The sex hormones, like testosterone and estrogen, are central to the feelings we associate with love. They are outside the scope of this book, however, because they do not trigger the feeling of happiness. They mediate specific physical responses instead.

Why did the brain evolve so many different ways to motivate reproductive behavior? Because keeping your DNA alive is harder than you’d think. Survival rates are low in the state of nature, and mating opportunities are harder to come by than you might expect. Your genes got wiped off the face of the earth unless you made a serious effort. Of course, animals don’t consciously intend to promote their genes. But every creature alive today has inherited the brain of ancestors who did what it took to reproduce.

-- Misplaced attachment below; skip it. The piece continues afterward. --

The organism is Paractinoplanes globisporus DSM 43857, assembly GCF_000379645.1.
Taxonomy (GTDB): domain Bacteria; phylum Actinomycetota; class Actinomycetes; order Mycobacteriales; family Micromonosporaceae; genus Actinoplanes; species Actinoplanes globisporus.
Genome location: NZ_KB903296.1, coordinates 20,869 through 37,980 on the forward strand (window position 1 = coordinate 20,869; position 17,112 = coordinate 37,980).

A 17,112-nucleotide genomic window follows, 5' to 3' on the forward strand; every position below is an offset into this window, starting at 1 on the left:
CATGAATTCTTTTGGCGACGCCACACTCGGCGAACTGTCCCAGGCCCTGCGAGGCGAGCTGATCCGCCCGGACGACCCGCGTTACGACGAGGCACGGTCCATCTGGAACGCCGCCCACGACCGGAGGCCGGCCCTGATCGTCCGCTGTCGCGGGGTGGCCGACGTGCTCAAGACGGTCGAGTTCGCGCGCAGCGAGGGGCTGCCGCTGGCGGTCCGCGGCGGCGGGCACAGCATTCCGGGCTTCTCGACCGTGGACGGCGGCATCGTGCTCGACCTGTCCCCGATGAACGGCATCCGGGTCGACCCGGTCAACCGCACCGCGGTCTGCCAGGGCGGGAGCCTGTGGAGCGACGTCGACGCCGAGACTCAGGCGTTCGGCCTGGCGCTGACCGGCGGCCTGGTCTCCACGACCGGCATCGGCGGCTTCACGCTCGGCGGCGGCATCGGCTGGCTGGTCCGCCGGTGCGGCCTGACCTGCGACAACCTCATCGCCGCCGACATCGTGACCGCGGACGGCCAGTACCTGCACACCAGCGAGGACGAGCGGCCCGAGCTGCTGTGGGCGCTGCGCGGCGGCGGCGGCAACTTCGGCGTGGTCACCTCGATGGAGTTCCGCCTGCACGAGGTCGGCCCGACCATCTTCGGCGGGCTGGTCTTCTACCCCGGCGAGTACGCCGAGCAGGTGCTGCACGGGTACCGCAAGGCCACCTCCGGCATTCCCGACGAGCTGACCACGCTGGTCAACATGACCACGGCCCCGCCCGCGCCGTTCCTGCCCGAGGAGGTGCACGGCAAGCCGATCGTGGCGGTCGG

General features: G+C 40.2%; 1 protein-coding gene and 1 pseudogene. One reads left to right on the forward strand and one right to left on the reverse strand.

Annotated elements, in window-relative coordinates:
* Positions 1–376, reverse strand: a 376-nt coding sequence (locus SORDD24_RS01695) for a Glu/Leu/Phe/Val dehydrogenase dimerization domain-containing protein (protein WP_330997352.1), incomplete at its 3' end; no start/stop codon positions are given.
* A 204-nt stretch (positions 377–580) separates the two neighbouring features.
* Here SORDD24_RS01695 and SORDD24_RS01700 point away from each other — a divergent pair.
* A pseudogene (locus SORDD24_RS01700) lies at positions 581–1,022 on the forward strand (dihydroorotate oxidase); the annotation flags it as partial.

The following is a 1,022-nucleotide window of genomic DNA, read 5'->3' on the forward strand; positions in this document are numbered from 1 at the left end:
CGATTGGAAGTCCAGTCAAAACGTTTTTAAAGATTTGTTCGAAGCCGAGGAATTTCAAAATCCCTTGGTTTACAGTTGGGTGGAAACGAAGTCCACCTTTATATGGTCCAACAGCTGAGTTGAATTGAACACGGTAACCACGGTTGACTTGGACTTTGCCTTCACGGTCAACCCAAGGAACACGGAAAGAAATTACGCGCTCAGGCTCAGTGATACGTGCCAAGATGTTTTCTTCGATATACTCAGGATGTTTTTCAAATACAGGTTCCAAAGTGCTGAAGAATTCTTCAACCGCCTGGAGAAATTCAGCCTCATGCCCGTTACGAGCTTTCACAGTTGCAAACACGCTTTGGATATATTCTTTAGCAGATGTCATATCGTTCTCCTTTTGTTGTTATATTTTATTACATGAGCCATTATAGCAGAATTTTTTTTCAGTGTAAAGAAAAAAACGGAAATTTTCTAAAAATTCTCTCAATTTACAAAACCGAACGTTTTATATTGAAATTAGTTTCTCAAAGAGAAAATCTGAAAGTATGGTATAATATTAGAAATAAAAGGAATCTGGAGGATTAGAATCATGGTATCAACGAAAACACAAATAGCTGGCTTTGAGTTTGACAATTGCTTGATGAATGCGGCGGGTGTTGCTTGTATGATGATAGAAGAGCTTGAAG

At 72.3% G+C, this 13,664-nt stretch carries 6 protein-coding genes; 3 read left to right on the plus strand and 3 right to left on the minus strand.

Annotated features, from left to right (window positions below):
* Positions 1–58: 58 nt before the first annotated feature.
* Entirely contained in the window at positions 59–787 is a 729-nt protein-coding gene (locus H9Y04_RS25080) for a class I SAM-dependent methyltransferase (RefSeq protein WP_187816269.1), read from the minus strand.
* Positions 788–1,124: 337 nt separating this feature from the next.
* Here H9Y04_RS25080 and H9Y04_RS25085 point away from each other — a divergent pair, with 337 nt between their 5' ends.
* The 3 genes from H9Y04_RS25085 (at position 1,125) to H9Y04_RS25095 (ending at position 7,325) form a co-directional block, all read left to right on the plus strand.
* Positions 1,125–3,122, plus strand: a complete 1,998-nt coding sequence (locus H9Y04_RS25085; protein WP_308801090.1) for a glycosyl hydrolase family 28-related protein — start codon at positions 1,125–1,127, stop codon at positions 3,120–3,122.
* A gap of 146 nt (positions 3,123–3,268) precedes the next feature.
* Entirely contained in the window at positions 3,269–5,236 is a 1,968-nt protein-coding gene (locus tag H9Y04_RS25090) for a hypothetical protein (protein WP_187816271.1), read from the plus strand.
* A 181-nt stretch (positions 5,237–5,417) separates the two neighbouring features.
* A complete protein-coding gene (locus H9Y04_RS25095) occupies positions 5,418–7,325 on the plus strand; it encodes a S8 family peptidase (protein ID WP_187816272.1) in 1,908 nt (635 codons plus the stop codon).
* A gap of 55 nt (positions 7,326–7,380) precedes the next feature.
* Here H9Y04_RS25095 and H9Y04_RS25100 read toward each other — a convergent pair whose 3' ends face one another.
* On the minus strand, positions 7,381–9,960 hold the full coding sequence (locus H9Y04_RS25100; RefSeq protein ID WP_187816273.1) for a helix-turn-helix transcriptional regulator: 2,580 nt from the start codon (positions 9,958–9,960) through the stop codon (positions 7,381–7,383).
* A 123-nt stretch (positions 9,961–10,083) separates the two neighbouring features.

There is no free love in nature. Every species has a preliminary qualifying event before mating behavior. Creatures work hard for any mating opportunity that comes their way. In the end, some DNA makes lots of copies of itself, while other DNA disappears without a trace. You may say you don’t care about your DNA, but you’ve inherited a limbic system that does. 

Unhappy chemicals creep into your life as you seek love in all its forms. Animal brains release cortisol when their social overtures are disappointed. The bad feeling motivates the brain to "do something." It reminds you that your genes will be annihilated if you don’t get busy. You don’t need to tell yourself that in words. Natural selection created neurochemicals that give you the message non-verbally.

Losing love triggers a huge surge of unhappy chemical. That actually promotes genetic survival because the pain you associate with the old attachment leaves you available for a new attachment. The brain has trouble ending attachments because the oxytocin pathway is still there. But if you can’t break an attachment, your genes are doomed. The pain of lost love re-wires your brain so you can move on. Cortisol promotes love by helping you avoid places where you’re not getting it.